Please Note: This article is written for users of the following Microsoft Excel versions: 2007, 2010, 2013, 2016, 2019, and Excel in Office 365. If you are using an earlier version (Excel 2003 or earlier), this tip may not work for you. For a version of this tip written specifically for earlier versions of Excel, click here: Opening a Workbook with Two Windows.

Opening a Workbook with Two Windows

by Allen Wyatt
(last updated June 1, 2019)

1

If you open a workbook that has been worked on by someone else, you may be surprised when you see not one, but two windows open. If these windows are named (in the title bar) something like MyFile.xls:1 and MyFile.xls:2, then the two windows represent different views of the same worksheet.

To solve this problem, make a change or two somewhere in the worksheet. (Make the change in either window; it doesn't matter.) This change can be as simple as editing a cell or entering something into a blank cell and then deleting it.

Next, close one of the windows by clicking the Close button in the upper-right corner of the window. The window should close, but the other window remains open. Notice, as well, that the :1 or :2 notation should disappear from the remaining window's title bar.

Now save the file and close it. When you later reopen it, the extra window is gone. It was there before because Excel remembers how many windows you have open for any given file. It saves that information with the workbook file itself, and then opens that many windows when the workbook is later opened.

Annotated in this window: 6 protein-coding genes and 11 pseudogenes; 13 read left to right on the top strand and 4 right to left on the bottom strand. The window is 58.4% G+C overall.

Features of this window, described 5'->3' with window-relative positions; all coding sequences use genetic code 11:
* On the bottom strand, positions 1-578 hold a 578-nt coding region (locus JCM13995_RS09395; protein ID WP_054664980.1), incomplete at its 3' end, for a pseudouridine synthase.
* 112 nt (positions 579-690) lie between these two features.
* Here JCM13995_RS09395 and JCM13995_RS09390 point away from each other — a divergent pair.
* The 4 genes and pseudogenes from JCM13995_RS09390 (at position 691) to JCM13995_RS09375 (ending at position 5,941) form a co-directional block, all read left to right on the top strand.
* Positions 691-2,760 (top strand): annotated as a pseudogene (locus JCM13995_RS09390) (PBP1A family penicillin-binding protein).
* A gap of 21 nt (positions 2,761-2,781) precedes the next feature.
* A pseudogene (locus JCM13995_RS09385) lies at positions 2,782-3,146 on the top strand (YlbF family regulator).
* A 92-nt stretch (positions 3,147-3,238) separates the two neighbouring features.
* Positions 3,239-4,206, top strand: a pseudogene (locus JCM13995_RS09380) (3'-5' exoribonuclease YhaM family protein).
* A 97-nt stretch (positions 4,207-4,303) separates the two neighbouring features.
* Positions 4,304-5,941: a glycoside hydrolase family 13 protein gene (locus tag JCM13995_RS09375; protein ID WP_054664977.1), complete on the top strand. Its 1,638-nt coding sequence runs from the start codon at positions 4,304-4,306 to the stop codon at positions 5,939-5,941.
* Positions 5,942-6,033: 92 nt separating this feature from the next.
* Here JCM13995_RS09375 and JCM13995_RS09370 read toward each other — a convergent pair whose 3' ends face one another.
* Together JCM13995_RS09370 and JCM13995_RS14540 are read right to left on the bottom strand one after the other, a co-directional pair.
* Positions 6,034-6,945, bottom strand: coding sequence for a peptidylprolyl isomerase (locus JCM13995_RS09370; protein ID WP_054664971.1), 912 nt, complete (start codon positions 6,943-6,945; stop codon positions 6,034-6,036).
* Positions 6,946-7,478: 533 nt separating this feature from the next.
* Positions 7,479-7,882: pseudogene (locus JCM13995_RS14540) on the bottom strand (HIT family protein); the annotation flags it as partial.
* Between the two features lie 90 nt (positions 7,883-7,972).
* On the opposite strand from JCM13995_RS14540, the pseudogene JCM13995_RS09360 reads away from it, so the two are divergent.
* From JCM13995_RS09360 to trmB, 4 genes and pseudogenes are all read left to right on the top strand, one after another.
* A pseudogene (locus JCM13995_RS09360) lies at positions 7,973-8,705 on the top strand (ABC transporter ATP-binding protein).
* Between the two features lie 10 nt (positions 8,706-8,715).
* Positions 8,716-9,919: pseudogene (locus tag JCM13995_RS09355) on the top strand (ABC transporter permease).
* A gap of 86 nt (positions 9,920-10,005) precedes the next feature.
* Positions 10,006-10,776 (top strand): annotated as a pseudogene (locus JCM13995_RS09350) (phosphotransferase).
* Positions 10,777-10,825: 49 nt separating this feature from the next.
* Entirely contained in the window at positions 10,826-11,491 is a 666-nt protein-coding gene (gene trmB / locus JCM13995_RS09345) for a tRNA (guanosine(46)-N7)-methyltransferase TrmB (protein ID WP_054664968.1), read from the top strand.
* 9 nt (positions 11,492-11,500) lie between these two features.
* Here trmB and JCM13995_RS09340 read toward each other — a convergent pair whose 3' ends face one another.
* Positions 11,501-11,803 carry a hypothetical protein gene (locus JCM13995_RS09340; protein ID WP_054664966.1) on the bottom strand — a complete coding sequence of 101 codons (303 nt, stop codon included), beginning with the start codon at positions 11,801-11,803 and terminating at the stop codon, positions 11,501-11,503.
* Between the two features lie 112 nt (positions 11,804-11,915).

If this doesn't solve the problem, it could be that the workbook being opened has an AutoOpen macro that is running and that the macro is opening the additional window. Changing macro-based behavior like this entails changing the macro or disabling it in some way.

ExcelTips is your source for cost-effective Microsoft Excel training. This tip (8242) applies to Microsoft Excel 2007, 2010, 2013, 2016, 2019, and Excel in Office 365. You can find a version of this tip for the older menu interface of Excel here: Opening a Workbook with Two Windows.

Author Bio

Allen Wyatt

With more than 50 non-fiction books and numerous magazine articles to his credit, Allen Wyatt is an internationally recognized author. He is president of Sharon Parq Associates, a computer and publishing services company. ...

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What is three less than 3?

2019-06-01 10:28:30

Michelle Hintz

I use the multiple windows feature all the time. What you need to be aware of is if you have any special formatting in your file (i.e., print ranges, print formatting such as margin size or shrink to one page, freeze panes, view size), the settings are only saved in the ":1" version. If you remove the ":1" window and save the window that was labeled ":2", you will lose all of the special formatting.


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